An erudite work on tectonic resurgence in Late Quaternary time of the Indian subcontinent embracing India, Pakistan, Nepal, Bhutan, and Bangladesh, Neotectonism in the Indian Subcontinent dwells on the causes and consequences of tectonic events that fashioned the landscape of a land characterized by a fragmented framework. The narratives on the structural and geomorphic developments during the morphogenic phase of the geodynamic history of the Indian subcontinent explain many phenomena. These include the tremendous height and spectacular structural-geomorphic architecture of the Himalaya, and the behaviour of wayward rivers in the sinking and rising Indo-Gangetic Plains. In addition are the shifting, deflection, piracy, and even disappearance of rivers and streams in the dry desertic terrane of western India, as well as the unique drainage pattern of the ruptured and rifted plateaus and coastal belts of Peninsular India. The formation of huge lakes due to river ponding in the stable continental shield in Karnataka is also explained. All of these phenomena are accompanied by profuse illustrations.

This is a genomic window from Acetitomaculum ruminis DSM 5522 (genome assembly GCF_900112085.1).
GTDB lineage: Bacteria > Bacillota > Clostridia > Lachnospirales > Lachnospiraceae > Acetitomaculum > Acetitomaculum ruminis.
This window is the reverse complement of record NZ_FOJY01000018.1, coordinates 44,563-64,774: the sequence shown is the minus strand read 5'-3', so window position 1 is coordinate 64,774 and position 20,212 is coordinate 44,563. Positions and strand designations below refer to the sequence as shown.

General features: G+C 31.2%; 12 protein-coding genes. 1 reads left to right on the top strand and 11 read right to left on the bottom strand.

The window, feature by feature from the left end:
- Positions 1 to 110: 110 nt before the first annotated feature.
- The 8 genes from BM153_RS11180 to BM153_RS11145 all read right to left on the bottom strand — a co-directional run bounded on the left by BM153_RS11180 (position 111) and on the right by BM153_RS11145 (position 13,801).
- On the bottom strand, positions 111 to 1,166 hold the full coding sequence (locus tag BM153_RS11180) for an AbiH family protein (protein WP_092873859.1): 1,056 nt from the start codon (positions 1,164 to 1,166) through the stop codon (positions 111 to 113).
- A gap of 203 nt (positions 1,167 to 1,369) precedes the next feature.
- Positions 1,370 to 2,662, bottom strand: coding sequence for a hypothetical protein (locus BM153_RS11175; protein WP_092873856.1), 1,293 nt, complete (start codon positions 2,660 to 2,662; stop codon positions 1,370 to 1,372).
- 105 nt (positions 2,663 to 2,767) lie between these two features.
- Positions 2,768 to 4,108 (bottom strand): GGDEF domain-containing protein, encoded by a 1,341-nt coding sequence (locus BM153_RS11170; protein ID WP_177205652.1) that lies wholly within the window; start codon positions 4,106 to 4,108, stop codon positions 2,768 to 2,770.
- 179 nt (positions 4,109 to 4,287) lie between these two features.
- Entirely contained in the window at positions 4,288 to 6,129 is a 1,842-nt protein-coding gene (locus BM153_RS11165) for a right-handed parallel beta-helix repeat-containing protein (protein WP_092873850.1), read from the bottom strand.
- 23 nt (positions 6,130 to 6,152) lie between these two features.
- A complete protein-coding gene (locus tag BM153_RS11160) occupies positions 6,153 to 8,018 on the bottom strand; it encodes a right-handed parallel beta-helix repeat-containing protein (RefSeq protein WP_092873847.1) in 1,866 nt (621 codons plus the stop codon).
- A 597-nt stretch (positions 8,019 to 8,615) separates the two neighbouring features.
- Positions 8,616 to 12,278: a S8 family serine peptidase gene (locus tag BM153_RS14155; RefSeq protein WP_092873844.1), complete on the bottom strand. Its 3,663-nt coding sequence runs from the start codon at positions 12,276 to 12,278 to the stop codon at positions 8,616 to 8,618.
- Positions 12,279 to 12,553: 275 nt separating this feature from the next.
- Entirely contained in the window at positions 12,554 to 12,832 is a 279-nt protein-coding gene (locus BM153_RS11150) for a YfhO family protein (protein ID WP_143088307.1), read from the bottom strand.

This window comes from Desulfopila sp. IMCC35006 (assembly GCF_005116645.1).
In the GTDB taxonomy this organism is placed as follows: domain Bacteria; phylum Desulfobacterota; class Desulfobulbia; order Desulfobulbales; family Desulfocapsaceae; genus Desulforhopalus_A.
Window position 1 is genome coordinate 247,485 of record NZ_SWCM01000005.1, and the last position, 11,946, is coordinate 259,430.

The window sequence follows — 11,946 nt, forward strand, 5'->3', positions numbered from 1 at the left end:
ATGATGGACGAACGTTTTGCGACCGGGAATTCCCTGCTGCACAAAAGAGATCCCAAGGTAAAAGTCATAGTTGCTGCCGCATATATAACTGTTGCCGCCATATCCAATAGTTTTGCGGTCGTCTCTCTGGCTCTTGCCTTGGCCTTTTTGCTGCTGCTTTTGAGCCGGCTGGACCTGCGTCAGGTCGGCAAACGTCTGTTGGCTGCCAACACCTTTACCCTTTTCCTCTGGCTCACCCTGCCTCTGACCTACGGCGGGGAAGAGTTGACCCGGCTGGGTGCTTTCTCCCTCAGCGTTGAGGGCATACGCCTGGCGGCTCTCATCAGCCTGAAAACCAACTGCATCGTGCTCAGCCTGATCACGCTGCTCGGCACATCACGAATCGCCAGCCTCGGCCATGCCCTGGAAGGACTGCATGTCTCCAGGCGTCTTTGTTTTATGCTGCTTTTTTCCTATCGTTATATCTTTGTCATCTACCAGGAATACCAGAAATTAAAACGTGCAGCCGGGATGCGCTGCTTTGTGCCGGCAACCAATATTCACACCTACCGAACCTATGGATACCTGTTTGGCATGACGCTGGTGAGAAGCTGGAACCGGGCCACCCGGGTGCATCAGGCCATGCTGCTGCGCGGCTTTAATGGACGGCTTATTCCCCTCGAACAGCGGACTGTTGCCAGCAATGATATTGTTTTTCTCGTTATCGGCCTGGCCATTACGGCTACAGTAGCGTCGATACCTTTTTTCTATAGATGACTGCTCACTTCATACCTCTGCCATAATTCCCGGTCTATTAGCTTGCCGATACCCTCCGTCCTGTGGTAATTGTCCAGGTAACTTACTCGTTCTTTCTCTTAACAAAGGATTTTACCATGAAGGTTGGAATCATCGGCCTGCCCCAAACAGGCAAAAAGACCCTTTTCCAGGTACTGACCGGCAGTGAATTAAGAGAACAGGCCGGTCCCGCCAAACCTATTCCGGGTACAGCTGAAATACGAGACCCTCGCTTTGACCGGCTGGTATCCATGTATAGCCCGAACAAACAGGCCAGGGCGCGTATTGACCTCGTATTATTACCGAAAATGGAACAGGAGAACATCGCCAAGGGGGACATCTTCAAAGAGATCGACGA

Neotectonism in the Indian Subcontinent portrays the evolution of the extraordinary landforms and landscapes of the subcontinent, constituted by multiple terranes of contrasted lithostructural architecture and distinctive geomorphic layout-each with an altogether different geological history. It chronicles events of crustal unrest or tectonic turmoil manifested as displacement, subsidence, and uplift of the ground with bizarre drainage changes and episodic seismicity. This book caters to planners, engineers, and hazard managers, but also satisfies the curiosity of those who are interested in understanding the formation of the Indian subcontinent.